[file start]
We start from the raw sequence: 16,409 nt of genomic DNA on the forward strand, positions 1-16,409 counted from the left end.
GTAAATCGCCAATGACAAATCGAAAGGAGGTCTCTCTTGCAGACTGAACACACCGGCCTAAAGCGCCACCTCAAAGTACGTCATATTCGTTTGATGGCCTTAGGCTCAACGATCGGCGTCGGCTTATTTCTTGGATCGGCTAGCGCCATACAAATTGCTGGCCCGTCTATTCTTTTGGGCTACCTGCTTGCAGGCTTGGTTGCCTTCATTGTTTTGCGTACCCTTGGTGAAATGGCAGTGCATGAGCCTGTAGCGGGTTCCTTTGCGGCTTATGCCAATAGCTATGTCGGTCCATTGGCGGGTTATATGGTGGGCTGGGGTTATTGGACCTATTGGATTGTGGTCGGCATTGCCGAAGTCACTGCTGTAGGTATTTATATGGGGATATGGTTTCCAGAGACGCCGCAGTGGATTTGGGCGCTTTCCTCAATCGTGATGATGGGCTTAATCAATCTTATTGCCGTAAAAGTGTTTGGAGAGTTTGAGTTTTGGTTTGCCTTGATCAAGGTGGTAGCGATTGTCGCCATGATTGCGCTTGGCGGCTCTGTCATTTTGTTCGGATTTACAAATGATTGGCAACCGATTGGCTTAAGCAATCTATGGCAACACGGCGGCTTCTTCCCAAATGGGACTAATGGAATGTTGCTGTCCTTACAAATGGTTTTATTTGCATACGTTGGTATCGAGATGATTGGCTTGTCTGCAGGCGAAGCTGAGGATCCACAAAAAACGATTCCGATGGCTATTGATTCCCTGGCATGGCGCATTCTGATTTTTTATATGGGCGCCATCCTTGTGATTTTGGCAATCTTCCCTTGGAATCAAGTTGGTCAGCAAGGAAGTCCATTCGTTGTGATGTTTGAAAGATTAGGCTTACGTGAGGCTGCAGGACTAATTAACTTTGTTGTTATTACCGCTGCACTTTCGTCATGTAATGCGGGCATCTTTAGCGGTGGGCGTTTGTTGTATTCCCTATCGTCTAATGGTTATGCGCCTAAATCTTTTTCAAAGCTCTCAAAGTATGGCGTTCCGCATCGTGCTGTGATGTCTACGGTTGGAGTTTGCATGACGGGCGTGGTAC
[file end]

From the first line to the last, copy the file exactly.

We start from the raw sequence: 16,409 nt of genomic DNA on the forward strand, positions 1-16,409 counted from the left end.
GTAAATCGCCAATGACAAATCGAAAGGAGGTCTCTCTTGCAGACTGAACACACCGGCCTAAAGCGCCACCTCAAAGTACGTCATATTCGTTTGATGGCCTTAGGCTCAACGATCGGCGTCGGCTTATTTCTTGGATCGGCTAGCGCCATACAAATTGCTGGCCCGTCTATTCTTTTGGGCTACCTGCTTGCAGGCTTGGTTGCCTTCATTGTTTTGCGTACCCTTGGTGAAATGGCAGTGCATGAGCCTGTAGCGGGTTCCTTTGCGGCTTATGCCAATAGCTATGTCGGTCCATTGGCGGGTTATATGGTGGGCTGGGGTTATTGGACCTATTGGATTGTGGTCGGCATTGCCGAAGTCACTGCTGTAGGTATTTATATGGGGATATGGTTTCCAGAGACGCCGCAGTGGATTTGGGCGCTTTCCTCAATCGTGATGATGGGCTTAATCAATCTTATTGCCGTAAAAGTGTTTGGAGAGTTTGAGTTTTGGTTTGCCTTGATCAAGGTGGTAGCGATTGTCGCCATGATTGCGCTTGGCGGCTCTGTCATTTTGTTCGGATTTACAAATGATTGGCAACCGATTGGCTTAAGCAATCTATGGCAACACGGCGGCTTCTTCCCAAATGGGACTAATGGAATGTTGCTGTCCTTACAAATGGTTTTATTTGCATACGTTGGTATCGAGATGATTGGCTTGTCTGCAGGCGAAGCTGAGGATCCACAAAAAACGATTCCGATGGCTATTGATTCCCTGGCATGGCGCATTCTGATTTTTTATATGGGCGCCATCCTTGTGATTTTGGCAATCTTCCCTTGGAATCAAGTTGGTCAGCAAGGAAGTCCATTCGTTGTGATGTTTGAAAGATTAGGCTTACGTGAGGCTGCAGGACTAATTAACTTTGTTGTTATTACCGCTGCACTTTCGTCATGTAATGCGGGCATCTTTAGCGGTGGGCGTTTGTTGTATTCCCTATCGTCTAATGGTTATGCGCCTAAATCTTTTTCAAAGCTCTCAAAGTATGGCGTTCCGCATCGTGCTGTGATGTCTACGGTTGGAGTTTGCATGACGGGCGTGGTAC